What to do?
What does your organization do? When designing databases, do you instruct the developers to use key fields that do not involve SSNs or other sensitive identifiers? When designing access controls, reports, data export scripts, etcetera, do you require an analysis of what data fields are actually necessary for the person receiving access or a data subset? Do you conduct privacy and security assessments of the requested data downloads? Do you insist upon business processes that incorporate best privacy and security practices, such as automatic encryption of all data saved to a laptop or removable media? Do you have sufficient granularity in the levels of access control in your IT systems? Do you train employees always to use the most limited subset of data suitable to the task at hand?
The best practices are not hard to identify, although they can be difficult to implement. All databases, reports, scripts, and data access rules should be designed with the Use Limitation Principle in mind. Collect only the information that is needed for the task at hand, not everything you might someday think about using. Organize the data around key fields that do not lend themselves to reuse or misuse, especially SSNs and other official identification numbers. Use technological, physical, and organizational means to limit each user to access only the data necessary for a particular task. Automatically encrypt all sensitive data when it is first exported, downloaded, or saved. Train. Audit. Repeat.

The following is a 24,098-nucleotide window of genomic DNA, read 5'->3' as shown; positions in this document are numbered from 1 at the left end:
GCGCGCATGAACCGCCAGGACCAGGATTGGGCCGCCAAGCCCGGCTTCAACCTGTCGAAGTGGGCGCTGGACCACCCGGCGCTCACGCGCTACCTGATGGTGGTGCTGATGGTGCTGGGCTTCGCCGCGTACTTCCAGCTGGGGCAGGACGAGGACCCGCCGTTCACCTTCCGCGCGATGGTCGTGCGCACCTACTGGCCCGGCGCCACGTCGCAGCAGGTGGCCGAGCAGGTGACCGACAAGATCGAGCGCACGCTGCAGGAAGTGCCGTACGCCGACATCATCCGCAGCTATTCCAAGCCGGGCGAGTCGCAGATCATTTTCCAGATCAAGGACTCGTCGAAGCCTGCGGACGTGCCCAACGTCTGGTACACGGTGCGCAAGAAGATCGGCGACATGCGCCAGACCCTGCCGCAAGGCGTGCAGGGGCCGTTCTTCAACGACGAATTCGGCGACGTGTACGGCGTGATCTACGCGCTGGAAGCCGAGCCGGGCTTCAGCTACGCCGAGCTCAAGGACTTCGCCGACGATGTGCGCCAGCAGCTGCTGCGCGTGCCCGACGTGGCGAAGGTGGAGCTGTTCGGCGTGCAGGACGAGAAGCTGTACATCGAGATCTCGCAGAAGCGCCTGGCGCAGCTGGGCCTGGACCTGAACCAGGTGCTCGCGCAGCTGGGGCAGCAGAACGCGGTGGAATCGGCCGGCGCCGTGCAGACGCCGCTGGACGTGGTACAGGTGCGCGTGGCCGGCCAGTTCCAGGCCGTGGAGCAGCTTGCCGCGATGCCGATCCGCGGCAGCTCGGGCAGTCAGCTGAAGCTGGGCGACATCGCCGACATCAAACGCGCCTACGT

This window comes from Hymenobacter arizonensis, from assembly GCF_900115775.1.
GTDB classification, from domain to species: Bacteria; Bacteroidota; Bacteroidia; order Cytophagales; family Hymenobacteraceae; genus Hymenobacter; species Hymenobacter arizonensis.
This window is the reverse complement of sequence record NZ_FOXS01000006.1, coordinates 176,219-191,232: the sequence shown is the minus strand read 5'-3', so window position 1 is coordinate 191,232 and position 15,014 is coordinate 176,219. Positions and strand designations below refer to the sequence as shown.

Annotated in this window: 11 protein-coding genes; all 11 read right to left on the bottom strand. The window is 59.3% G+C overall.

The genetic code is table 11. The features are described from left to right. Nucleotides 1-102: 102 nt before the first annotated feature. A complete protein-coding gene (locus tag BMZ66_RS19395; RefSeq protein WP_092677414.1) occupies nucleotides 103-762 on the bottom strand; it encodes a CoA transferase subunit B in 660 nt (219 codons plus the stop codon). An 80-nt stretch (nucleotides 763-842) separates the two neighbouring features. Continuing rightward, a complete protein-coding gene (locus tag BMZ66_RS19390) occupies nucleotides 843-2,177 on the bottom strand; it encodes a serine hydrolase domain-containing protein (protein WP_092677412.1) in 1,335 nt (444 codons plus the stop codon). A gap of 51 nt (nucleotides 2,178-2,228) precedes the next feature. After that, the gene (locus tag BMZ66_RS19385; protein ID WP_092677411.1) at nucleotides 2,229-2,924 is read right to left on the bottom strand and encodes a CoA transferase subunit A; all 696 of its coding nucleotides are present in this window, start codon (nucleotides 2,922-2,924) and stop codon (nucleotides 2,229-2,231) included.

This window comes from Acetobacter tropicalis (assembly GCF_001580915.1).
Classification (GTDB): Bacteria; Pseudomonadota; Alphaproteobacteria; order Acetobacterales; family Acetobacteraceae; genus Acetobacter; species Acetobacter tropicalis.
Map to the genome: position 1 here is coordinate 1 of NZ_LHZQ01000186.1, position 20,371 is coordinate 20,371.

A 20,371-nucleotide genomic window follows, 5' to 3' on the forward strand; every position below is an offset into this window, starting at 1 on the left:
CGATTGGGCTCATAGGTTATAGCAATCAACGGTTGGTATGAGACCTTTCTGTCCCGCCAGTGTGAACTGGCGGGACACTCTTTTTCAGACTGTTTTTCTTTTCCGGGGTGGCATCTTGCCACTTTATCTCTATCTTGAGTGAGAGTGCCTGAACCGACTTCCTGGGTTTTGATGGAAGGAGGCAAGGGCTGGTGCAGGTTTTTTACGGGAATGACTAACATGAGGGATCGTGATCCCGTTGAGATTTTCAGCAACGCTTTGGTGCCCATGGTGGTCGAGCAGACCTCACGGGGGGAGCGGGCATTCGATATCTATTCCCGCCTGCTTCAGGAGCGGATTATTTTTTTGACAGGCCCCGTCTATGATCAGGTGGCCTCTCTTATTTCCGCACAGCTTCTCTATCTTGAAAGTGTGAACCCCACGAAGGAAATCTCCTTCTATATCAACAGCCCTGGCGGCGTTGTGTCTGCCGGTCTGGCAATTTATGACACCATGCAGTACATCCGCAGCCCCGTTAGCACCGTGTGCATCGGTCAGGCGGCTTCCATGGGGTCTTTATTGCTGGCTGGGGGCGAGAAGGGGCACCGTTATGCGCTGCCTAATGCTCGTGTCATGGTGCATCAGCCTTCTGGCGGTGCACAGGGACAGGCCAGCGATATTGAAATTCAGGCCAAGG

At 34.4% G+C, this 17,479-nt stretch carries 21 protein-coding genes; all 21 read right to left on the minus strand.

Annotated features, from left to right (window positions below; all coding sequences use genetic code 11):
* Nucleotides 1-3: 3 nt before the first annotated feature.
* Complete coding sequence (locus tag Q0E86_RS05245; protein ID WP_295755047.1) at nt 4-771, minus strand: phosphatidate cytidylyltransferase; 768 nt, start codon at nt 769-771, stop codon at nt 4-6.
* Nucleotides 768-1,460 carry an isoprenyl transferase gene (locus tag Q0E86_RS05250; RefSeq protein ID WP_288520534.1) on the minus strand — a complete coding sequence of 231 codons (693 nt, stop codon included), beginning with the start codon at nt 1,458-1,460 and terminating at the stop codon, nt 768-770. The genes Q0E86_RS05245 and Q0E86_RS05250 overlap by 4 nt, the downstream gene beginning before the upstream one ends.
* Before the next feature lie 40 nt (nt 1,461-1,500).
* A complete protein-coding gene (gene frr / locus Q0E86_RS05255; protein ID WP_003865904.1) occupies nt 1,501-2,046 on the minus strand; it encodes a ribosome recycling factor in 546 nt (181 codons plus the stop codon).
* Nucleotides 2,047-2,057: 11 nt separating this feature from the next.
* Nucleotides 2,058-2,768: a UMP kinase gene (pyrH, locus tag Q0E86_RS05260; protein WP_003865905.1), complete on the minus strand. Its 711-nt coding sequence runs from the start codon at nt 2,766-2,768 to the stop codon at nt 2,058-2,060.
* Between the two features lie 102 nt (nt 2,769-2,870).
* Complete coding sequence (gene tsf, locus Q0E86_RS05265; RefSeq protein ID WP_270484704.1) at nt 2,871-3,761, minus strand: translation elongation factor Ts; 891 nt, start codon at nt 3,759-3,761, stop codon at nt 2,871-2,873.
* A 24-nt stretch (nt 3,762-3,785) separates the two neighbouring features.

Other columns by Mark Foley
• Looking for the nuance in software vendor agreements
• Mark Foley: Beware vendor’s line in software licensing
• A cost-effective way to protect global HR data
• Mark Foley: Developing global data privacy policies for HR data (part 1)
• Mark Foley: Expert testimony may be needed for e-discovery keyword searches
The opinions expressed herein or statements made in the above column are solely those of the author, and do not necessarily reflect the views of Wisconsin Technology Network, LLC. WTN accepts no legal liability or responsibility for any claims made or opinions expressed herein.